Conservative councillors fear funding cuts in children’s services will harm their chances in next election

Olivia Rook
Monday, September 2, 2019

More than two thirds of councillors are worried their local councils would be left financially unstable if Government funding cuts continued over the next five years.

Charities are urging the Government to address an estimated £3bn shortfall facing council children’s services departments by 2025.
Charities are urging the Government to address an estimated £3bn shortfall facing council children’s services departments by 2025.

More than half of Conservative councillors believe reduced funding for children’s services has a negative impact on children, according to the results of a poll by UK charities.

The Survation poll of 502 Conservative councillors in England was commissioned by The Children’s Society, Action for Children and the National Children’s Bureau. It found that not only did councillors fear funding cuts would harm their chances in the next General Election, but that children were suffering as a result of them.

More than two thirds of councillors feared their local councils would be left financially unstable if Government funding cuts continued over the next five years, while nearly 70 per cent agreed that Government cuts had made it harder for their council to fulfil duties to children in their area, such as child protection and supporting children in care.

The charities are urging the Government to address an estimated £3bn shortfall facing council children’s services departments by 2025, starting with this week’s Government spending round. Funding cuts have forced councils to scale back on preventative support for children and families, which has resulted in more children reaching crisis point.

Around six in 10 councillors said police, health services and schools had been under strain as a result of reduced spending on services and more than half thought spending on youth services would continue to fall over the next five years.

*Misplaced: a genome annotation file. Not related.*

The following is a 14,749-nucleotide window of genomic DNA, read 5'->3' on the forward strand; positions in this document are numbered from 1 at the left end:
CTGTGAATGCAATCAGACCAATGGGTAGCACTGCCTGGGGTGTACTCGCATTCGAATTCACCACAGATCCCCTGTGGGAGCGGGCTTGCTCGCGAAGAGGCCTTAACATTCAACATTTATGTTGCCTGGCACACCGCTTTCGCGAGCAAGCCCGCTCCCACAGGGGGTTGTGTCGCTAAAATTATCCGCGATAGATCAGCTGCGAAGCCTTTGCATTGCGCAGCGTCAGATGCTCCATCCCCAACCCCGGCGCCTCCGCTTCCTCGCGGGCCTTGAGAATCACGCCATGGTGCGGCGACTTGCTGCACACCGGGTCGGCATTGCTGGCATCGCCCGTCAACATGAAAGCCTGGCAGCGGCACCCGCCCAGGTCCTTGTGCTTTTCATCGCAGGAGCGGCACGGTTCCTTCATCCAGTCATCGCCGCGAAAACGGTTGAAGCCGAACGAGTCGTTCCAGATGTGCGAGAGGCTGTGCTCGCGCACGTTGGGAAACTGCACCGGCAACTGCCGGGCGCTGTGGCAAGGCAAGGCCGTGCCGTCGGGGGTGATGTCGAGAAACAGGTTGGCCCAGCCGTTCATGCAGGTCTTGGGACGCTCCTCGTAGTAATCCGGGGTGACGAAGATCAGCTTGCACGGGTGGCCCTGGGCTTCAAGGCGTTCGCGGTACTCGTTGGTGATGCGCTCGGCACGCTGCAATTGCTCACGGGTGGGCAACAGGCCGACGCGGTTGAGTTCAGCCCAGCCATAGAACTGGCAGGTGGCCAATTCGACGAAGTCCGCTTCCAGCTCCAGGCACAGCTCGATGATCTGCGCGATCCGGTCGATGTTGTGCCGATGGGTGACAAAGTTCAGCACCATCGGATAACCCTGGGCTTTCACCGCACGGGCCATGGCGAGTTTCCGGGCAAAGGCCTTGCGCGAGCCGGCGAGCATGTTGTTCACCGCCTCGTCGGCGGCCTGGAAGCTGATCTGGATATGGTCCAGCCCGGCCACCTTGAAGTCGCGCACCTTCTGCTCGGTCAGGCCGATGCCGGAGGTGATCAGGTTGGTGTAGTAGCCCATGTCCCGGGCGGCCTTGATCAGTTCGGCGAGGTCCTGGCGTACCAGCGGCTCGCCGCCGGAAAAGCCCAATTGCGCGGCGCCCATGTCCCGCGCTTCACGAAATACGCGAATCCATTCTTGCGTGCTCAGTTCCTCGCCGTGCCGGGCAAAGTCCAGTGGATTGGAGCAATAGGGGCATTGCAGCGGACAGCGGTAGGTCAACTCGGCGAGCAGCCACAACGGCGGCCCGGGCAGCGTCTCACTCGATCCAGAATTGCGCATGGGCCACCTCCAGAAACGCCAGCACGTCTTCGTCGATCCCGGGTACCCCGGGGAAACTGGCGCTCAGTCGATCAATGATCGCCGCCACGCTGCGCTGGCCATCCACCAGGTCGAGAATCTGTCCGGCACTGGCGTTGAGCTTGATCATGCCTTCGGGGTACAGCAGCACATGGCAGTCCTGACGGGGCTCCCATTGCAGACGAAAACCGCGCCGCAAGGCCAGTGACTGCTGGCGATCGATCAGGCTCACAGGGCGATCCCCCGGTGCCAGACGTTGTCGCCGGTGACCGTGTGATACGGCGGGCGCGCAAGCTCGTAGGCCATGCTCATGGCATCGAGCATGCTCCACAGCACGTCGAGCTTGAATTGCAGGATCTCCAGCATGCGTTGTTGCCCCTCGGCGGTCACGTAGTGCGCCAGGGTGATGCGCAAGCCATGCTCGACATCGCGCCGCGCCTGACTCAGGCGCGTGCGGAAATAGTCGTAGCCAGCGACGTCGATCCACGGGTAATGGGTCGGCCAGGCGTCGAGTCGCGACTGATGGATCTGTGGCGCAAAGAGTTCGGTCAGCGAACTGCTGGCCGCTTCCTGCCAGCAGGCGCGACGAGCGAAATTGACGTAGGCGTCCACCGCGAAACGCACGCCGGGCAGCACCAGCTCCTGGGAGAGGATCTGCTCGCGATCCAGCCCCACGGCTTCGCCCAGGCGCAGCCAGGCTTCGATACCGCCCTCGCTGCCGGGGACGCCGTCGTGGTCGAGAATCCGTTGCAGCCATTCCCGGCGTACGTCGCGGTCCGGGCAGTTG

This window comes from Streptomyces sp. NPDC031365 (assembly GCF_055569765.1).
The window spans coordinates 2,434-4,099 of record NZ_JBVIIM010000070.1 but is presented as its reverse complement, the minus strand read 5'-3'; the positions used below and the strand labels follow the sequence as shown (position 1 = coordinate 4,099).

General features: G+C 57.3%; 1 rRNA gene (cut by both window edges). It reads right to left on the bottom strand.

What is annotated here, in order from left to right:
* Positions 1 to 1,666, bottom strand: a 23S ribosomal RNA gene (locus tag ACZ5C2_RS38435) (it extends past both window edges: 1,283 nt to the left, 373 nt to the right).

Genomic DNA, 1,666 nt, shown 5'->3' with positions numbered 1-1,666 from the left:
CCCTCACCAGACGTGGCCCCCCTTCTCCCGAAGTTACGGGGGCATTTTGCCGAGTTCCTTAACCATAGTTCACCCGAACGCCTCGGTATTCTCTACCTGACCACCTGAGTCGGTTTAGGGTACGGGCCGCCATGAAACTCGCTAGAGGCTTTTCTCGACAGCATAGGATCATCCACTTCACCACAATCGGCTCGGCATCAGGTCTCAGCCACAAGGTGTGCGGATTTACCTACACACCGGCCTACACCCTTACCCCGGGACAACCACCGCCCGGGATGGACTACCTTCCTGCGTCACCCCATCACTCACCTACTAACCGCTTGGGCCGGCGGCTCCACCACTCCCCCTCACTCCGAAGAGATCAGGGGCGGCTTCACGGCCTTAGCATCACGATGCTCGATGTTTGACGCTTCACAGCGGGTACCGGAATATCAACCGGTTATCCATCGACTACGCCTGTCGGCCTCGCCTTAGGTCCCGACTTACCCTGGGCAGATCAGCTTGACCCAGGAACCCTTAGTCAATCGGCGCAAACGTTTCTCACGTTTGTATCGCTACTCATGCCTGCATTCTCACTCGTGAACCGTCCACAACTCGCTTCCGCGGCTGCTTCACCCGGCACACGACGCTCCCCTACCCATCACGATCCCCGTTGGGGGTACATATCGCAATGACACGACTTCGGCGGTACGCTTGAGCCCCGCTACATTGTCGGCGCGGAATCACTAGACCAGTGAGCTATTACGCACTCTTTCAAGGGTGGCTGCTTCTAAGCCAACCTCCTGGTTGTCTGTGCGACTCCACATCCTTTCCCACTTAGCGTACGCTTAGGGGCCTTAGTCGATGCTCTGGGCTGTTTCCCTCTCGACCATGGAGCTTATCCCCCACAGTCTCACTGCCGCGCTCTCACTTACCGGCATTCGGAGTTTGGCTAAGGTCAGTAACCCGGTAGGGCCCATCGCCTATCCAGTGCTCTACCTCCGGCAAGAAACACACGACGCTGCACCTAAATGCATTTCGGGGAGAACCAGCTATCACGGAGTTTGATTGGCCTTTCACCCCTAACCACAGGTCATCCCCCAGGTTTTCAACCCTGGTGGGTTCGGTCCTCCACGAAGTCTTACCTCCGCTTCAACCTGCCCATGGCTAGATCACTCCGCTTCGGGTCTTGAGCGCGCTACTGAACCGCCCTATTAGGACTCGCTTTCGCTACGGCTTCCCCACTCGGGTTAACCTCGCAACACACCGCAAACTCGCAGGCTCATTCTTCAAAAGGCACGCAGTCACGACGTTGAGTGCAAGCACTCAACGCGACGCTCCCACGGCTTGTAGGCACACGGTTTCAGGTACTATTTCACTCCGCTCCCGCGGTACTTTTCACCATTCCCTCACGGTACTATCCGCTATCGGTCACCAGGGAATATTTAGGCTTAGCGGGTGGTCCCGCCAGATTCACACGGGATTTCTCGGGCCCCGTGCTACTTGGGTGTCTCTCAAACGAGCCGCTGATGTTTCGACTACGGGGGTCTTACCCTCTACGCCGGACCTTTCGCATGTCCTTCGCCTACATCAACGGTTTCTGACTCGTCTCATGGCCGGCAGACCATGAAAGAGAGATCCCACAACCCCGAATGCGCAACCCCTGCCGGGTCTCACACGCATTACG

Mark Russell, chief executive at The Children’s Society, said: ‘These findings must act as a real wake-up call for the Government and show that ministers need not just take our word for it that these funding cuts are having a devastating impact upon vulnerable children.

‘Councillors of all political colours are struggling to ensure their councils can provide vital early help for children and families, meaning that problems they face are more likely to reach crisis point and require more expensive interventions which are financially unsustainable for many councils.’

Imran Hussain, director of policy and campaigns at Action for Children, said: ‘Stripping back children’s services is not only leaving our most vulnerable children at risk but is also putting additional pressure on the NHS, local schools and the police.

‘Despite being told austerity is at an end, every day at Action for Children we continue to see first-hand the awful impact of children blighted by issues such as abuse and neglect struggling to get the support they need from ailing services which should be keeping them safe and well.

‘The only way to fix this country’s growing crisis in childhood - and take pressure off our over-stretched nurses, teachers and police officers - is for the government to start investing in our children. It can do this by establishing a National Childhood Strategy so the Prime Minister can get a grip on these issues, backed with funding for urgently needed services to keep children safe from harm.’

The Government spending review
It is expected the Government will announce large investments in education in the spending round this week, with potentially £2.8bn being given to schools and £800m towards children with special educational needs.

Significantly, early years provision has not been mentioned, which has sparked outcry among the sector.

David Montero, owner of Isabello’s preschool, said on Twitter: ‘What about early years funding, currently a £700m deficit in the sector. Preschoolers massively missing out!’

Early Years Alliance said on their early years funding campaign Twitter account: ‘We are extremely concerned that early years failed to get a mention in this funding update. The sector is in the midst of a funding crisis. The silence in the face of a £662m shortfall in government funding is incomprehensible and needs to be addressed urgently.’

 

 

 

 

Keep up to date with Early Years!

Sign up for our newsletter and keep up to date with Early Years education, process and events! We promise we won't spam you!